I saw this film at the weekend with a friend and her family, including her five-year-old daughter who seemed to enjoy it very much! It worked very nicely for us adults, too, and I was pleasantly surprised to find that it even included a few minor Classical references.
The main plot of the film concerns Shrek being sent to an alternate universe where he never rescued Fiona from the castle in the first film, and Far Far Away (the fairy kingdom where he lives) has fallen into the evil clutches of Rumpelstiltskin. His job is to win Fiona’s heart all over again and save Far Far Away into the bargain – and he must do it by the next sunrise, or disappear forever. This means that we get to enjoy all the fun of seeing Far Far Away transformed into a mean, nasty place, where witches hold club nights in the palace and Fiona is the hard-as-nails leader of an underground resistance force. There is lots of darkness and grittiness and dastardly goings-on, which I personally enjoyed far more than the happily-ever-after world that Shrek was inhabiting in the first place.
As I said, the Classical references amongst all this were pretty minor, but together they made for a very interesting demonstration of how Classics can work in modern popular culture.
Two of them drew on Greek mythology. First, early on in the film, the Queen of Far Far Away told the King that Rumpelstiltskin’s services had been recommended to her by King Midas – very appropriately, since one of Rumpelstiltskin’s talents was turning straw into gold. The Fairyland which Shrek inhabits is mainly populated by stories and characters drawn from the European fairytale tradition represented by Hans Christian Anderson and the brothers Grimm, but this reference means that the stories of Classical mythology are also integrated into the same narrative space. Indeed, Wikipedia tells me that this had already been established in the third Shrek film (which I haven’t seen), which features a Cyclops. It isn’t the only multi-cultural fantasy-land to include stories and characters drawn from Classical mythology alongside those from more recent times – Terry Pratchett’s Discworld and J.K. Rowling’s Potterverse both do the same thing. But it’s always nice from my perspective to see Classical mythology being included, even if (as here) it is fairly low in the mix.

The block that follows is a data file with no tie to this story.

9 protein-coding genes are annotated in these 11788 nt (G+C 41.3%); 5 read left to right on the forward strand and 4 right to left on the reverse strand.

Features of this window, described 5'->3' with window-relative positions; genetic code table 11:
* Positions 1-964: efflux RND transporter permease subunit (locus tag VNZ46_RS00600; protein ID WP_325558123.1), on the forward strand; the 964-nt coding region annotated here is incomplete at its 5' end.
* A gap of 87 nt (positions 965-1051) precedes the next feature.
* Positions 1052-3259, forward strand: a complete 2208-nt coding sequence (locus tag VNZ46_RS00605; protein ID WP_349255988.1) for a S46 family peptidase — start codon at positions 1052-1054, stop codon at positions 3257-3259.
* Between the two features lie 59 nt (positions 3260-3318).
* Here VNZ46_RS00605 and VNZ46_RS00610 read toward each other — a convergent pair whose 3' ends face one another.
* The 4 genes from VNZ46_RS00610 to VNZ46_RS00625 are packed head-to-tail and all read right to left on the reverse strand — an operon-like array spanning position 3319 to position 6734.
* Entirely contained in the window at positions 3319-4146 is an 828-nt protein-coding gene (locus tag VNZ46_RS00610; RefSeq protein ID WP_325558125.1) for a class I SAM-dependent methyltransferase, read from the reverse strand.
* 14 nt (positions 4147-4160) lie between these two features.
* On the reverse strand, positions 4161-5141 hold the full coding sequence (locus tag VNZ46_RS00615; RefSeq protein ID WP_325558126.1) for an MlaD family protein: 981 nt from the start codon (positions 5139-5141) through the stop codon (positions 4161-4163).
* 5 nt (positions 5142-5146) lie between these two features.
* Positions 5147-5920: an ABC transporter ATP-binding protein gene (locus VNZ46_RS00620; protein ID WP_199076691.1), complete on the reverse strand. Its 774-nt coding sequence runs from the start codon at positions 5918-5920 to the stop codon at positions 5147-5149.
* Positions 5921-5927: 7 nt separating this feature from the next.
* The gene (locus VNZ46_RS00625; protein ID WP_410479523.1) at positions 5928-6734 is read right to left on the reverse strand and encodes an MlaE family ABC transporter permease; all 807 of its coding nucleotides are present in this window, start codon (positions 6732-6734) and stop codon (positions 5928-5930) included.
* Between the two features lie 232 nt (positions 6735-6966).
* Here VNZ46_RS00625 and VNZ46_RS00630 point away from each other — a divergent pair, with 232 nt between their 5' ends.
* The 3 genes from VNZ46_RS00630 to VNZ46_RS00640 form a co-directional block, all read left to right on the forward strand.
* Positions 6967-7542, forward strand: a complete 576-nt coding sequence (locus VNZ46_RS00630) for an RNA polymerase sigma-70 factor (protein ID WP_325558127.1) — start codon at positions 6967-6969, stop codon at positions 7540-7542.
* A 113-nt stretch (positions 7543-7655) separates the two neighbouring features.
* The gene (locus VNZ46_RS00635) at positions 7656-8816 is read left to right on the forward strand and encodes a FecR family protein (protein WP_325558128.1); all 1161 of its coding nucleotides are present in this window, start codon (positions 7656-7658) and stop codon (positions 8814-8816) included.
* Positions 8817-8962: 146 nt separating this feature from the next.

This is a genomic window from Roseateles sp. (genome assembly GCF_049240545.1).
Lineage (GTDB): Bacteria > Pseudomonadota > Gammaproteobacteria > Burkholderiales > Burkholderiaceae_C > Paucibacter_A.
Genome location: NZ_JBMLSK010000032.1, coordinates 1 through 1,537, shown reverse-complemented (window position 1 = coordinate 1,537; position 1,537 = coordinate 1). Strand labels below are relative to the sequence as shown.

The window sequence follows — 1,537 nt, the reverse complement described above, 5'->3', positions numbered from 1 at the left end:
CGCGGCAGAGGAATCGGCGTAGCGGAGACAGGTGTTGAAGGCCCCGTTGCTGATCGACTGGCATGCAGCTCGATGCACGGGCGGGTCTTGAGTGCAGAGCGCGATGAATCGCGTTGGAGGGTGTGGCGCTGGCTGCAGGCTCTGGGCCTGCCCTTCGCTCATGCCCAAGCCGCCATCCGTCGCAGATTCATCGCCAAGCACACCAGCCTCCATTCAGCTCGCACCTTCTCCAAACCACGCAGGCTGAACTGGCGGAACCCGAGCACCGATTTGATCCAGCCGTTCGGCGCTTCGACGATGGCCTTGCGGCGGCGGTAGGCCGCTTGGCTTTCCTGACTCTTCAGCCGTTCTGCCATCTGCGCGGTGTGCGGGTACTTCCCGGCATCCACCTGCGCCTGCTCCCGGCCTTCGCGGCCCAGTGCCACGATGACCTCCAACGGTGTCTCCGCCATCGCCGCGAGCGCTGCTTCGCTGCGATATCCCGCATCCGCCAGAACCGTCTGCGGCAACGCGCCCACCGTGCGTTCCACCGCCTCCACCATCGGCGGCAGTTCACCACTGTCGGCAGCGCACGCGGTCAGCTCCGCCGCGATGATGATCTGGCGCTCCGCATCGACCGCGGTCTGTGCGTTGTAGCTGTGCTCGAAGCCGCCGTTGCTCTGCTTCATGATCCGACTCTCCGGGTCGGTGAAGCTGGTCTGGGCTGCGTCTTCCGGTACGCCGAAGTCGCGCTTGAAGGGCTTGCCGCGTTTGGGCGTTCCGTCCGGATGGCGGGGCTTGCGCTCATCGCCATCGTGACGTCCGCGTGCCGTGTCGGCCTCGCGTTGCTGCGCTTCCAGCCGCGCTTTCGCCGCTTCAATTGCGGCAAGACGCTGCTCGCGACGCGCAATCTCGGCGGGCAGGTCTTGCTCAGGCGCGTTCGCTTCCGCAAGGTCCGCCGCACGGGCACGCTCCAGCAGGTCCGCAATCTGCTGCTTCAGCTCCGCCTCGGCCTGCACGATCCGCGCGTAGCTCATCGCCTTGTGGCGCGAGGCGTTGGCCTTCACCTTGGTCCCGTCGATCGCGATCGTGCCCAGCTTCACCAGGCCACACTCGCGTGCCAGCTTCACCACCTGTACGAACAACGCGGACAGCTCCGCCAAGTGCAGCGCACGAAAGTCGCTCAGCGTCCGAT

The second Greek reference comes much later in the film, when Shrek and Fiona are imprisoned in the dungeon of Rumpelstiltskin’s castle in the alternate reality. Donkey and a bunch of ogres get into the castle to rescue them by hiding inside a giant disco ball which Rumpelstiltskin is having installed – i.e. a Trojan Horse. This time, the reference is implicit rather than explicit, and indeed sufficiently oblique that it may not have been intentional. But either way it contributes further to the sense that this is an all-encompassing fantasy-world, drawing on plot devices from across the full range of human story-telling.
The final reference was Roman rather than Greek, and again only featured as a small passing reference: but to me it spoke volumes about the different places which Greek and Roman culture occupy in the modern popular imagination. In the dark alternate universe where Rumpelstiltskin is king, we see that the inhabitants of Far Far Away have had to turn to crime, begging and other nefarious activities in order to survive. Amongst them is ‘Gingy’ the Gingerbread man, who has become a gladiator, and fights animal crackers to amuse the passing crowds in a miniature arena in the street. In other words, where references to Greek mythology were serving to widen the scope of the fantasy-world, a reference to Roman history is being used to strengthen the grimy brutality of the dark alternate universe.
This is not news, of course: in fact, 18th-century opera (for example) was already drawing readily on fantastical stories from Greek mythology and brutal stories from Roman history. It’s partly a consequence of the types of literary texts which have comes down to us from each culture, and partly a reflection of modern needs and interests. But a film like this one, which is really drawing mainly on other modern references to Classical culture (e.g. Gladiator) rather than trying to engage seriously and directly with the original sources, can show the pattern up particularly distinctly precisely because it is simply following in the popular vein.
And it might be tempting for me to get all snotty about it, and wish that Greek and Roman culture weren’t constantly stereotyped and distorted like this. But you know, stereotypes have their place, and one of the things they can do very effectively is conjure up a quick and easily-recognisable impression of something that the audience is already familiar with. So I’d much rather see Classical culture popping up in films like Shrek Forever After via simplified stereotypes than not appearing at all. Because that means that Classical history and mythology still hold an important place in our modern 21st-century culture – one which the film’s audience can be expected to recognise and enjoy. And that is why the study of the Classical past is still so popular and important today.